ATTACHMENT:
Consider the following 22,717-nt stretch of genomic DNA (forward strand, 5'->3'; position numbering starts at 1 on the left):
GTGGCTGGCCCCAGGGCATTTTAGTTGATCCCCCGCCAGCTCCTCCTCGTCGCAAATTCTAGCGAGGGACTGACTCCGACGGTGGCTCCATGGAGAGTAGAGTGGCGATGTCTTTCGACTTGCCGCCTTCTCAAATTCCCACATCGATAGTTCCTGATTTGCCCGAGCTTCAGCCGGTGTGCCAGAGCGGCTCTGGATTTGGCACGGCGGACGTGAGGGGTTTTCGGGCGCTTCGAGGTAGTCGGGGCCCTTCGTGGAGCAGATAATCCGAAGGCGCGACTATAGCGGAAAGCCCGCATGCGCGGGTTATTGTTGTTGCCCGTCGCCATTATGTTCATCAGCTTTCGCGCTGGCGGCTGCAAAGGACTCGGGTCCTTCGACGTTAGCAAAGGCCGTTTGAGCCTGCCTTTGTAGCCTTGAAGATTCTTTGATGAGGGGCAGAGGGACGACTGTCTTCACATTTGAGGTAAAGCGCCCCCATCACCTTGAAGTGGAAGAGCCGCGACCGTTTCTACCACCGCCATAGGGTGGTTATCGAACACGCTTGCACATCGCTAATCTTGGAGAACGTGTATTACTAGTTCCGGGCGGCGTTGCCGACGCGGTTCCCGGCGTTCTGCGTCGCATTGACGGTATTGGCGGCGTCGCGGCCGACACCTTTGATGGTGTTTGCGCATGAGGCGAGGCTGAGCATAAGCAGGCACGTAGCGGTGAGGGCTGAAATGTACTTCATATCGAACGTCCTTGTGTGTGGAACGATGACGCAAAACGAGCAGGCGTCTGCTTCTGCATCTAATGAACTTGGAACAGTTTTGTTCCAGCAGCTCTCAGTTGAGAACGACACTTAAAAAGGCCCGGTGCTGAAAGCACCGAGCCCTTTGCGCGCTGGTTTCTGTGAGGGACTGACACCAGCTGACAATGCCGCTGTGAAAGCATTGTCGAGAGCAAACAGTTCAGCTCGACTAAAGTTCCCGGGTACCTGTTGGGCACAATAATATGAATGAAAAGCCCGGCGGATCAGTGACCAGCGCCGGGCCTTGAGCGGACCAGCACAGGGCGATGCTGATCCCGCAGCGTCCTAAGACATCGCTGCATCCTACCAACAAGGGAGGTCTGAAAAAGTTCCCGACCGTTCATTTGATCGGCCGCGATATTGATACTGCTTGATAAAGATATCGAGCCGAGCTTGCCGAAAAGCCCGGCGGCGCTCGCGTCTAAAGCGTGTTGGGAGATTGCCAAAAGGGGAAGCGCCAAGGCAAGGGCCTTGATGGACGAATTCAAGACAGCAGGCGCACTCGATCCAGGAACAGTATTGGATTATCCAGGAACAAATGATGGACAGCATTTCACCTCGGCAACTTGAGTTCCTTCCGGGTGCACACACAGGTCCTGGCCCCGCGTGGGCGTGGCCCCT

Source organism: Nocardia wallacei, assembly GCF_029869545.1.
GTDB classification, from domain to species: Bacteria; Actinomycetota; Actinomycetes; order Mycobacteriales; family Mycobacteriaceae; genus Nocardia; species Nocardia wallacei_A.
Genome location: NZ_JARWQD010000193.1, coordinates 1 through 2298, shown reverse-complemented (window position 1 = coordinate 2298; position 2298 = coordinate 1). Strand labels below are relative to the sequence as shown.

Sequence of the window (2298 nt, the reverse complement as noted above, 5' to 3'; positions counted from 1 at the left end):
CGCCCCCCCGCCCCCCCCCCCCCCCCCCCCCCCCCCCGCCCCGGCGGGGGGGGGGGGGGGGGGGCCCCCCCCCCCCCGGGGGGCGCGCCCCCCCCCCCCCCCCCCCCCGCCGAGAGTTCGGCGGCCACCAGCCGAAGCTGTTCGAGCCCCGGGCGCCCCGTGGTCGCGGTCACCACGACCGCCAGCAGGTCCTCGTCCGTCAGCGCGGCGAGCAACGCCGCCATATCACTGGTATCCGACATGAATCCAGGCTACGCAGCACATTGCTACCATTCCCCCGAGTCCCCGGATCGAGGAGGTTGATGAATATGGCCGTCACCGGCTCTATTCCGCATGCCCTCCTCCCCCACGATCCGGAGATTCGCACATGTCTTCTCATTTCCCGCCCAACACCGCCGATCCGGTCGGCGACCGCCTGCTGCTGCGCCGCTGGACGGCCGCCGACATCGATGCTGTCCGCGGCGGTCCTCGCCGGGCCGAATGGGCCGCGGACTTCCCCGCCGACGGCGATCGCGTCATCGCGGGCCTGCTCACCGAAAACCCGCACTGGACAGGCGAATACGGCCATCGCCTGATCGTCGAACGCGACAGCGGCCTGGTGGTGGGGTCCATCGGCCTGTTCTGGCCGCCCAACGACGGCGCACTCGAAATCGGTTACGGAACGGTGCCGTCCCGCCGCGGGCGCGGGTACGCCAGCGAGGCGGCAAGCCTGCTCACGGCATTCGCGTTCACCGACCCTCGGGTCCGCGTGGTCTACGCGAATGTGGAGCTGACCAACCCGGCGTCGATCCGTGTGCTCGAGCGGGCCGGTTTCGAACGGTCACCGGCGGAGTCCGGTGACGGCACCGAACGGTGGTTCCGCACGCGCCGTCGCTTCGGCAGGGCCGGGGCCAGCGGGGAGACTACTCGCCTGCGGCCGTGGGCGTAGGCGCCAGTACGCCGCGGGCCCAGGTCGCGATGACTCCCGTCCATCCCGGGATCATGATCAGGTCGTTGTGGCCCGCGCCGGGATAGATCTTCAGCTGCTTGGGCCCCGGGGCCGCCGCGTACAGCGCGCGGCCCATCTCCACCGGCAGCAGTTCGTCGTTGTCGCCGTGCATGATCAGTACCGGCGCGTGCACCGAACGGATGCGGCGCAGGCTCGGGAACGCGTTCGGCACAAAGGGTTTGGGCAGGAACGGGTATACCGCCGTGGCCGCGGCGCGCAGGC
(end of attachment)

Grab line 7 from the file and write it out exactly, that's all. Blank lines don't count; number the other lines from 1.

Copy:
CGCCCCCCCGCCCCCCCCCCCCCCCCCCCCCCCCCCCGCCCCGGCGGGGGGGGGGGGGGGGGGGCCCCCCCCCCCCCGGGGGGCGCGCCCCCCCCCCCCCCCCCCCCCGCCGAGAGTTCGGCGGCCACCAGCCGAAGCTGTTCGAGCCCCGGGCGCCCCGTGGTCGCGGTCACCACGACCGCCAGCAGGTCCTCGTCCGTCAGCGCGGCGAGCAACGCCGCCATATCACTGGTATCCGACATGAATCCAGGCTACGCAGCACATTGCTACCATTCCCCCGAGTCCCCGGATCGAGGAGGTTGATGAATATGGCCGTCACCGGCTCTATTCCGCATGCCCTCCTCCCCCACGATCCGGAGATTCGCACATGTCTTCTCATTTCCCGCCCAACACCGCCGATCCGGTCGGCGACCGCCTGCTGCTGCGCCGCTGGACGGCCGCCGACATCGATGCTGTCCGCGGCGGTCCTCGCCGGGCCGAATGGGCCGCGGACTTCCCCGCCGACGGCGATCGCGTCATCGCGGGCCTGCTCACCGAAAACCCGCACTGGACAGGCGAATACGGCCATCGCCTGATCGTCGAACGCGACAGCGGCCTGGTGGTGGGGTCCATCGGCCTGTTCTGGCCGCCCAACGACGGCGCACTCGAAATCGGTTACGGAACGGTGCCGTCCCGCCGCGGGCGCGGGTACGCCAGCGAGGCGGCAAGCCTGCTCACGGCATTCGCGTTCACCGACCCTCGGGTCCGCGTGGTCTACGCGAATGTGGAGCTGACCAACCCGGCGTCGATCCGTGTGCTCGAGCGGGCCGGTTTCGAACGGTCACCGGCGGAGTCCGGTGACGGCACCGAACGGTGGTTCCGCACGCGCCGTCGCTTCGGCAGGGCCGGGGCCAGCGGGGAGACTACTCGCCTGCGGCCGTGGGCGTAGGCGCCAGTACGCCGCGGGCCCAGGTCGCGATGACTCCCGTCCATCCCGGGATCATGATCAGGTCGTTGTGGCCCGCGCCGGGATAGATCTTCAGCTGCTTGGGCCCCGGGGCCGCCGCGTACAGCGCGCGGCCCATCTCCACCGGCAGCAGTTCGTCGTTGTCGCCGTGCATGATCAGTACCGGCGCGTGCACCGAACGGATGCGGCGCAGGCTCGGGAACGCGTTCGGCACAAAGGGTTTGGGCAGGAACGGGTATACCGCCGTGGCCGCGGCGCGCAGGC